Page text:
A senior Republic Senator Lindsey Graham has recently called for permanent US Military bases in Afghanistan as part of the moves that would also give a signal to Pakistan that the Taliban are never going to come back. ‘We have had air bases all over the world and a couple of air bases in Afghanistan would allow the Afghan security forces an edge against the Taliban in perpetuity. Senator recently told NBC’s ‘Meet the Press’. There are many like Graham offloading their pearls of wisdom wherever and whenever convenient. Likewise, Adviser to three US presidents, Bruce Riedel, has recently stated to the BBC that 2011 is the year for Obama to break linkage between Islamabad and Taliban. Such neo-strategists are busy diluting the focus from withdrawal, thus making the Afghan scenario difficult to plot and predict. In the meanwhile, last week members of an Afghan peace council, led by the former president Burhanuddin Rabbani have held talks with leaders in Pakistan to resolve the drawn-out and costly war. The delegation from Karzai’s High Peace Council wanted to seek help from Pakistan and keep its leaders abreast of developments. As Pakistan has influence over the Afghan Taliban and anti-Govt elements who are Afghans, it can be productive in the peace process. The US policy in Pakistan is now stuck in a Catch-22. Without Pakistan, there is no solution to the Afghan war. On the one hand, Americans urge the Pakistani Military to engage against Taliban. And on the other hand, Americans needs Pakistan’s help to bring the Taliban into an Afghan coalition government much earlier than 2014.
Americans are now tuned more to their domestic galleries rather than hard core combat. Decade long stalemated war has set-in perpetual war weariness amongst the Afghan, American and Pakistani people. A commoner is turning more and more indifferent to the war. For direct sufferers in combat zones, it means more deaths, more displacements and more misery.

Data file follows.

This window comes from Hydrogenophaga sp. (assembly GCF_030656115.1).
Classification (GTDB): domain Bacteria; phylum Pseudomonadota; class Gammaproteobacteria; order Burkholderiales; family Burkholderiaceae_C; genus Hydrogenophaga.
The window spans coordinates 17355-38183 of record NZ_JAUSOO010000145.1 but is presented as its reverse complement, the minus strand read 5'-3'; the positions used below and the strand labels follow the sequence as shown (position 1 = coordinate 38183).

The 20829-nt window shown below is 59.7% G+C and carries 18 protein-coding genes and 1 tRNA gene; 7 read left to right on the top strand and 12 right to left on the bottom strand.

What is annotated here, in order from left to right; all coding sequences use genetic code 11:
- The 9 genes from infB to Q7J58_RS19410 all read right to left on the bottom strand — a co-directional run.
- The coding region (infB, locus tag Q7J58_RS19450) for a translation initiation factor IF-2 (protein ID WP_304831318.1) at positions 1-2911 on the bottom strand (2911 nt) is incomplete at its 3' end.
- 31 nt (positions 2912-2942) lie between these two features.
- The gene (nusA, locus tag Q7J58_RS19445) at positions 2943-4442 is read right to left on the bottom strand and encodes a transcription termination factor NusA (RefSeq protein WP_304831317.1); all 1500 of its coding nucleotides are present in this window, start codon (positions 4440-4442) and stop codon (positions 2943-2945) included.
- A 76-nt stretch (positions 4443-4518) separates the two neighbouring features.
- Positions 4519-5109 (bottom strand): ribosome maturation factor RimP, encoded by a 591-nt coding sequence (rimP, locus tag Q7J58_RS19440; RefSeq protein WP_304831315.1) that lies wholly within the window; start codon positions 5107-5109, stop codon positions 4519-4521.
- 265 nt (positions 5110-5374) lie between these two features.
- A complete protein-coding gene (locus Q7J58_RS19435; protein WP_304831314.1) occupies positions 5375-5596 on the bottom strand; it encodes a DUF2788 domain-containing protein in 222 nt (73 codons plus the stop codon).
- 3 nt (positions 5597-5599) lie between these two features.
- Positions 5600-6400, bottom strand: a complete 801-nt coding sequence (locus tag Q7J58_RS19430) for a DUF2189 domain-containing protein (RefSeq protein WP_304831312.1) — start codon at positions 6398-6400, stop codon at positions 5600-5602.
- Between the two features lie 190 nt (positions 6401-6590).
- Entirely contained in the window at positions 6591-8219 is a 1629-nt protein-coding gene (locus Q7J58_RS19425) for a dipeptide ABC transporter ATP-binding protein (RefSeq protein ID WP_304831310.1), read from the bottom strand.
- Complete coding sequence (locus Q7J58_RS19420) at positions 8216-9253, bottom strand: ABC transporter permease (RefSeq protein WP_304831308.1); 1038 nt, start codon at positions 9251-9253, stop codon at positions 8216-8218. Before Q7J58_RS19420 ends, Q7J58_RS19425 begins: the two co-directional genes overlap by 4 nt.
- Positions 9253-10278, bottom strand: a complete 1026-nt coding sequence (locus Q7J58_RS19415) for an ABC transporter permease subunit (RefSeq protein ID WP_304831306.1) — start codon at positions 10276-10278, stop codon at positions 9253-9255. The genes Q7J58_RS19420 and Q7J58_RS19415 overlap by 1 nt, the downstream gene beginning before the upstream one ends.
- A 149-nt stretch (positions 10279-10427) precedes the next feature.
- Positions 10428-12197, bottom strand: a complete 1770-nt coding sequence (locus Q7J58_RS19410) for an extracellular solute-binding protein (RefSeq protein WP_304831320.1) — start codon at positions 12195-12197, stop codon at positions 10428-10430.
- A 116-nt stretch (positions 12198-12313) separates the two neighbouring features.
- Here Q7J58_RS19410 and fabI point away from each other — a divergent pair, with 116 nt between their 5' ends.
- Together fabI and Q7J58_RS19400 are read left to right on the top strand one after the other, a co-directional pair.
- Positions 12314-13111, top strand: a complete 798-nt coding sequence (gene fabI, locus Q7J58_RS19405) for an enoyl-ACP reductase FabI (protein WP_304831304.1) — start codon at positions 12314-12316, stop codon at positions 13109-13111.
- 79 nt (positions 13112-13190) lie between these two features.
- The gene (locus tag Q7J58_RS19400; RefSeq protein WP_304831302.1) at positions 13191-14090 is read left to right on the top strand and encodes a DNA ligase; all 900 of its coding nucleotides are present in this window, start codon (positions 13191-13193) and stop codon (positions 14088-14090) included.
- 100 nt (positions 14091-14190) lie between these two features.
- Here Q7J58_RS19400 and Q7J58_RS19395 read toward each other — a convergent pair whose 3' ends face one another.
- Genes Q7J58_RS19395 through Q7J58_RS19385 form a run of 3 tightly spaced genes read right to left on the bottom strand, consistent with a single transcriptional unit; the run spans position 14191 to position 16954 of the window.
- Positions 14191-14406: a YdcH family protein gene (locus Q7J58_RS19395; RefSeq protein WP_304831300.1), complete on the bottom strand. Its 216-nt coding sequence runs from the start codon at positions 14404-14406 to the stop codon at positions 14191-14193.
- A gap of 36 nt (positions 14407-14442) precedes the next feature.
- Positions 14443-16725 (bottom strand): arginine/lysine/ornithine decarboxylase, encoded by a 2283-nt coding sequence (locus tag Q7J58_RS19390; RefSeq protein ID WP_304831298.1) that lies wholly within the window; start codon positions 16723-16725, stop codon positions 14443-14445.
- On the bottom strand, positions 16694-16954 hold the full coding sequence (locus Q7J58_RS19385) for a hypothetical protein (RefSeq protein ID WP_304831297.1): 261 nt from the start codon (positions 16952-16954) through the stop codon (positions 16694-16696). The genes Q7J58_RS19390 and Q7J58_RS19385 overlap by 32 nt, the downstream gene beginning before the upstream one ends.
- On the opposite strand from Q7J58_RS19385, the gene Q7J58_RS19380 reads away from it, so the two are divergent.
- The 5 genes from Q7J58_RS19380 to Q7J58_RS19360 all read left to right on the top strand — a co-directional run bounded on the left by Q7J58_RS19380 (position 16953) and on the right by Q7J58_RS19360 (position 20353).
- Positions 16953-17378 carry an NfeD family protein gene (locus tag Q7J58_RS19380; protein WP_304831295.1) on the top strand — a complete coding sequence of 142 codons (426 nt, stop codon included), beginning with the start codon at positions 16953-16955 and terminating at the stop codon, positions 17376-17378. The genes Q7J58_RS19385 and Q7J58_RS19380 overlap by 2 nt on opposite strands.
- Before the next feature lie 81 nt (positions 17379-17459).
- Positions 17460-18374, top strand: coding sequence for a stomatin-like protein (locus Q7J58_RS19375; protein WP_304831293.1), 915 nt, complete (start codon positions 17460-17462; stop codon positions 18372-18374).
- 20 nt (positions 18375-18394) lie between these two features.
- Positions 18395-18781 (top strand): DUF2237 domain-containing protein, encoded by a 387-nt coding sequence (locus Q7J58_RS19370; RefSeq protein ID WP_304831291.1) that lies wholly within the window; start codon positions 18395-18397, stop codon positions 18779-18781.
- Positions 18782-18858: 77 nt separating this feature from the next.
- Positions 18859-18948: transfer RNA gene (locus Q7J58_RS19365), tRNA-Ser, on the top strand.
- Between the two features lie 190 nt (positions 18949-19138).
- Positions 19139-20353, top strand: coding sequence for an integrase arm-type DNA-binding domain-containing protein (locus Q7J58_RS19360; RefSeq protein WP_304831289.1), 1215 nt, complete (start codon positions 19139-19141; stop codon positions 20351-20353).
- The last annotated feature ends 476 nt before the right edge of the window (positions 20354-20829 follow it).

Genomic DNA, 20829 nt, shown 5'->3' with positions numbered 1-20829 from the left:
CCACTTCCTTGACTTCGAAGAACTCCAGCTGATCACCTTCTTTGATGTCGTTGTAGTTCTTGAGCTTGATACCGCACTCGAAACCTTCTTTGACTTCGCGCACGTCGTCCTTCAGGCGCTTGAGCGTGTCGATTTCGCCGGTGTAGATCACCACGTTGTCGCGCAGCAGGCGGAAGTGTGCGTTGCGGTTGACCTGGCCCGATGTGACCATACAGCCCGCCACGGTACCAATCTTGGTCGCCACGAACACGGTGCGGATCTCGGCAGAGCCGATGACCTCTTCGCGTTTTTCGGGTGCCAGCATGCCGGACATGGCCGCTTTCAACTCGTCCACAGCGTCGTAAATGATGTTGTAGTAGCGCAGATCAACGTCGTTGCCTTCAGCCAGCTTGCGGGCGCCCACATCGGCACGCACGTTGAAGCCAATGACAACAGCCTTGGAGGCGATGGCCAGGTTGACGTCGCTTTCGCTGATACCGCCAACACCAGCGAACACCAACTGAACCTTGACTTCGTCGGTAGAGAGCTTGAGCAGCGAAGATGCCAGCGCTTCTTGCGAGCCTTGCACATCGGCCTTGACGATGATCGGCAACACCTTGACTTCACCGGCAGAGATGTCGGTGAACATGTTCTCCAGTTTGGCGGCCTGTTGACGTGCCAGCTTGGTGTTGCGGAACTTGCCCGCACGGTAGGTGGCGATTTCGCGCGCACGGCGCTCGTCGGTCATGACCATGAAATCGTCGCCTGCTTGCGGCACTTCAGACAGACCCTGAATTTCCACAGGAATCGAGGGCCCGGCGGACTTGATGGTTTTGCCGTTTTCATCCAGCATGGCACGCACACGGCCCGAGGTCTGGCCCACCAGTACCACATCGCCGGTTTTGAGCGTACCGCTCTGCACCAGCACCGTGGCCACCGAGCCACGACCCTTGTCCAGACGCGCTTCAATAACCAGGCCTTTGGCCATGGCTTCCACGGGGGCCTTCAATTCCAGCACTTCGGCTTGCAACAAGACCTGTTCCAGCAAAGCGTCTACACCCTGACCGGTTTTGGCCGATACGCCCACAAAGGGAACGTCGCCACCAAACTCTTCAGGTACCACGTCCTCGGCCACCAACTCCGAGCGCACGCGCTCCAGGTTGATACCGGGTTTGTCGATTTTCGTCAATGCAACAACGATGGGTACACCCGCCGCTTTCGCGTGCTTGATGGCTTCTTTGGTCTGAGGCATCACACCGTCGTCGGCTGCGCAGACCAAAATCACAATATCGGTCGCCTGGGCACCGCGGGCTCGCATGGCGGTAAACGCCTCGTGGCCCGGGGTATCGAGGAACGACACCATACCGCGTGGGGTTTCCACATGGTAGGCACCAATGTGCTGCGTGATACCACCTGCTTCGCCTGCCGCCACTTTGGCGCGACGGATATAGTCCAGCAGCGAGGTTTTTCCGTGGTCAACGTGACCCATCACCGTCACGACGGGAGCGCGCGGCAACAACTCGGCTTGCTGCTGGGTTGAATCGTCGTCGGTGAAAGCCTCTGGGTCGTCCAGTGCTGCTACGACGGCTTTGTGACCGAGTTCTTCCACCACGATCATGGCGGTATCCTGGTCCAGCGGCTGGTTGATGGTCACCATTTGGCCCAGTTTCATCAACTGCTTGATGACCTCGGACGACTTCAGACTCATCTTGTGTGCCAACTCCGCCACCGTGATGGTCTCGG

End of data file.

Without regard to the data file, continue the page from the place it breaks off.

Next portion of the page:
For Obama, some progress is desperately needed to win the second term; at least a major flip must be avoided at all cost. Gaps between the military and intelligence assessments of essential operational parameters are perplexing, as if they are the conclusions drawn up by the antagonists. American intelligence appreciations tend to tally with the success claims by the Taliban. While US military officials boast of significant gains, they caution that it won’t be possible to fully gauge the impact of surge until fighting picks up again in the spring. During recent years, mainstay of the US Military operation in Pakistan has been the missiles launched from drones, operated by the CIA and the US Department of Defence. Drones launch rapid missile attacks on high-value terrorist targets, selecting their targets on the basis of human and signal intelligence.
So far the results have been hopeless. Most of the Taliban leaders claimed to have been killed by the drone attacks have resurfaced again and again to refute such claims. Collateral damage in the form of innocent life and civilian infrastructure has been colossal. Unlike Iraq and Afghanistan, there is no system of compensating the civilian losses of life and property in Pakistan.